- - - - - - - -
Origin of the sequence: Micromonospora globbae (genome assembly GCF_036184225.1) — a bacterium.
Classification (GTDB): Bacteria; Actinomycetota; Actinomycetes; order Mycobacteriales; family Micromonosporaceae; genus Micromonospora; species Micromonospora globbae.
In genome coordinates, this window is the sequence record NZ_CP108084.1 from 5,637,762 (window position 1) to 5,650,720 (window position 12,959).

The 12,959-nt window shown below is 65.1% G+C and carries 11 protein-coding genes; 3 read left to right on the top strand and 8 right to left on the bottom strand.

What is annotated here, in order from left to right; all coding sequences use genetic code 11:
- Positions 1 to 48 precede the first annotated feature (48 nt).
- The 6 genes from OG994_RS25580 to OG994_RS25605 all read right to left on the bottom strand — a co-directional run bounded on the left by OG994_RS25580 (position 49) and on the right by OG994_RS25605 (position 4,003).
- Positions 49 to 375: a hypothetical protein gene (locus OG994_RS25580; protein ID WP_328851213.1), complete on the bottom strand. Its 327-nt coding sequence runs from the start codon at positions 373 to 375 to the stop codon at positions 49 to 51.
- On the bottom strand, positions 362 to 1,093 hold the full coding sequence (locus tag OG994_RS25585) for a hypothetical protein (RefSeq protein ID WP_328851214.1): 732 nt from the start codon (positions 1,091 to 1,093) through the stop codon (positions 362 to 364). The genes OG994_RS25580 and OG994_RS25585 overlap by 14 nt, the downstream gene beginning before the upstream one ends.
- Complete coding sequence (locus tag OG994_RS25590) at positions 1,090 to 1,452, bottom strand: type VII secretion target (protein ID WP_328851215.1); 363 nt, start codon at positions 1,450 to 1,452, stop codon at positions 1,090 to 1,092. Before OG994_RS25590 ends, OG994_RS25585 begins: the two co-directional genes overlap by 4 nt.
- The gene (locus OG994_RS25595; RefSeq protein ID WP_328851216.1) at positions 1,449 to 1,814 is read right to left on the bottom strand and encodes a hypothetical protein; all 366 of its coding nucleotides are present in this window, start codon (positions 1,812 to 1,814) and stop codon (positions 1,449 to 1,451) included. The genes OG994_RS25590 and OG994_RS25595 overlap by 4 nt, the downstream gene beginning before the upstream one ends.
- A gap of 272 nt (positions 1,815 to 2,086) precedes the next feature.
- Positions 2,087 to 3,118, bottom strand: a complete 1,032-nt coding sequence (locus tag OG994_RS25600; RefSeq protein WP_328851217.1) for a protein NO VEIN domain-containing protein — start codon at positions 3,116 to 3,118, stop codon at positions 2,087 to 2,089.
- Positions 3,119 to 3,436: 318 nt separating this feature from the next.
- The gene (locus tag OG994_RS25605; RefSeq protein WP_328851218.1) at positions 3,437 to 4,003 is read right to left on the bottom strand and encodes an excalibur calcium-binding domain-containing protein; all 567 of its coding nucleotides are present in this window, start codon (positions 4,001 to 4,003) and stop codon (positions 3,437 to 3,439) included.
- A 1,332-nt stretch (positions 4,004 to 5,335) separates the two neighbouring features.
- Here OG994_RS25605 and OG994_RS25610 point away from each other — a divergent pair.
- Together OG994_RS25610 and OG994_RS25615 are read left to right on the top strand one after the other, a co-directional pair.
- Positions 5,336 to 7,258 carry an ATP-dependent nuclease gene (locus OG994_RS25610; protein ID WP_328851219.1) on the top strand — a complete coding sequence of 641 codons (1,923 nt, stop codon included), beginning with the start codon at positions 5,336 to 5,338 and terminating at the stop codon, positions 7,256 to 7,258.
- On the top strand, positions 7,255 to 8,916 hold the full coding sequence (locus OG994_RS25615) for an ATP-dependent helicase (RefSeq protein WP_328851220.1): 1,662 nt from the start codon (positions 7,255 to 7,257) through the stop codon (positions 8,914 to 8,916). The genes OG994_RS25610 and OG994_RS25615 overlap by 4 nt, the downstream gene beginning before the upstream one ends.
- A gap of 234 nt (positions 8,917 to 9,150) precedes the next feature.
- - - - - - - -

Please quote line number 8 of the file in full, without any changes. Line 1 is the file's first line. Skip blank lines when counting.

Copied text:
- Positions 49 to 375: a hypothetical protein gene (locus OG994_RS25580; protein ID WP_328851213.1), complete on the bottom strand. Its 327-nt coding sequence runs from the start codon at positions 373 to 375 to the stop codon at positions 49 to 51.